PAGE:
In all countries, number one priority is access to vaccines, so I am repeating this, but I cannot repeat it enough given the significance, but there are also other ways in which countries can be supported. During the G‑20 meeting and in other engagements, there have been voices advocating for expanding the deployment, especially of the new SDRs in own lending, in reallocation, to those vulnerable middle‑income countries, and the proposal that was mentioned from Mexico and Argentina goes in this direction.

We will discuss with the members whether there is enough support to expand the concessionality of reallocated SDRs beyond low‑income countries. Today I am not in a position to answer, but you asked me for my opinion. My opinion is that income levels, low‑income levels, this is a vulnerability, but there are other sources of vulnerability, for example, high vulnerability to climate shocks; and therefore the international community should look into other factors for vulnerability as we think of appropriate ways to support developing countries. That discussion is going to be quite intensively going on over the next months.

As for debt levels, at this point of time we do not see a systemic debt crisis, and we want to keep it that way. This is why we have been so strongly advocating for measures to preemptively support countries that are in debt distress or close to it, and we will continue to be watchful on that issue. We know that when growth recovers, positive spillovers will help these countries; but, again, I would say something I have been saying many times: Countries that find themselves in a difficult position should act early, and there are many avenues‑‑from reprofiling to restructuring, to, in some cases, debt relief‑‑that can be pursued effectively, and we have a reasonably good framework to do so.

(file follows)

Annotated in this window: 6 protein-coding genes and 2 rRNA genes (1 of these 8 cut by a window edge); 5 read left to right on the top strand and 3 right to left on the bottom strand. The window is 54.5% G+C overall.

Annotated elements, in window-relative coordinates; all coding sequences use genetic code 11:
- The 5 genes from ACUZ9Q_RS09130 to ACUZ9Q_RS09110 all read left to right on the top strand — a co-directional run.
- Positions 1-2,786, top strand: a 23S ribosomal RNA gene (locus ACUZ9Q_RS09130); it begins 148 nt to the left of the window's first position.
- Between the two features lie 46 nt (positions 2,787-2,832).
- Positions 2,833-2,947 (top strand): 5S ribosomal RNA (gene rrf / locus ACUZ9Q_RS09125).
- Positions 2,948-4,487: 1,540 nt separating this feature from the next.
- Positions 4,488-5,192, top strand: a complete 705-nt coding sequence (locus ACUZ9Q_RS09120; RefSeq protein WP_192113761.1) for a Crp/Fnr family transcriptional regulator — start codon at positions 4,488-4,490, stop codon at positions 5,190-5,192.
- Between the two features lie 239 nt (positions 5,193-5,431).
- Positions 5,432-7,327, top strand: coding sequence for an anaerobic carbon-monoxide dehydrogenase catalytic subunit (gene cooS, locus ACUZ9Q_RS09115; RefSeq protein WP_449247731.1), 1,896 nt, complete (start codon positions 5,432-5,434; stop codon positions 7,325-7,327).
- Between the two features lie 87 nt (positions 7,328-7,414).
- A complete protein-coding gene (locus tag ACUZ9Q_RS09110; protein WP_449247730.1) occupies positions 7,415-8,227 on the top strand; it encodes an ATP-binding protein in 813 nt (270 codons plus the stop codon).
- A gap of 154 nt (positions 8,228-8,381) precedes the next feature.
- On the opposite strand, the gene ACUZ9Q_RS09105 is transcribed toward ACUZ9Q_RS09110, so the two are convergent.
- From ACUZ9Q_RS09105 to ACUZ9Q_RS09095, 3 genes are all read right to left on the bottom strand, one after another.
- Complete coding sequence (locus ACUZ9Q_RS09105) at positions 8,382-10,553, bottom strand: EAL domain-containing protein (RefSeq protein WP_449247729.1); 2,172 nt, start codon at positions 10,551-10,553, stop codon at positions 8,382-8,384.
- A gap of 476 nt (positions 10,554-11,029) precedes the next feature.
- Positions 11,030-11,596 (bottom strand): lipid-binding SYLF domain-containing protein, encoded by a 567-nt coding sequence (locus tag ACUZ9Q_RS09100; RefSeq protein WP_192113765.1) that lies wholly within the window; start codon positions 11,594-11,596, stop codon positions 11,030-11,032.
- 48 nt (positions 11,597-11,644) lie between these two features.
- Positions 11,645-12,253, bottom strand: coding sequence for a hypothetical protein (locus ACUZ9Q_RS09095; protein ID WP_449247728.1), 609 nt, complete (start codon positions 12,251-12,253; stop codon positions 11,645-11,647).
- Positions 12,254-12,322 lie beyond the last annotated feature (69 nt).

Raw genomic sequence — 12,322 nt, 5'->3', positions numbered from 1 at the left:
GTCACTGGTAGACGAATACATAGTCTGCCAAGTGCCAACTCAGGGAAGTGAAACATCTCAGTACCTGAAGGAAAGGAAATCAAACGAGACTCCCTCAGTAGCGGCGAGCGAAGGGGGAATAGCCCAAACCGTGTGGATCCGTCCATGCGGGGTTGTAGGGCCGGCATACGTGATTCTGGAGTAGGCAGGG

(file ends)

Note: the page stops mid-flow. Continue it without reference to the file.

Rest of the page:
Question: Thank you, MD. I am going to ask about the speed of SDRs. I see the officials from the U.S. Treasury saying that they expect these to be on central bank balance sheets by August. We also saw yesterday Vera Songwe mentioning that particularly towards Africa, the SDRs are something that are needed basically yesterday, or they are urgently needed. So I wanted to ask about what can be done to speed the SDRs, to make this happen any sooner than we understand the potential Board meeting in June, but what can be done to get these out sooner and also about the size of the reallocation.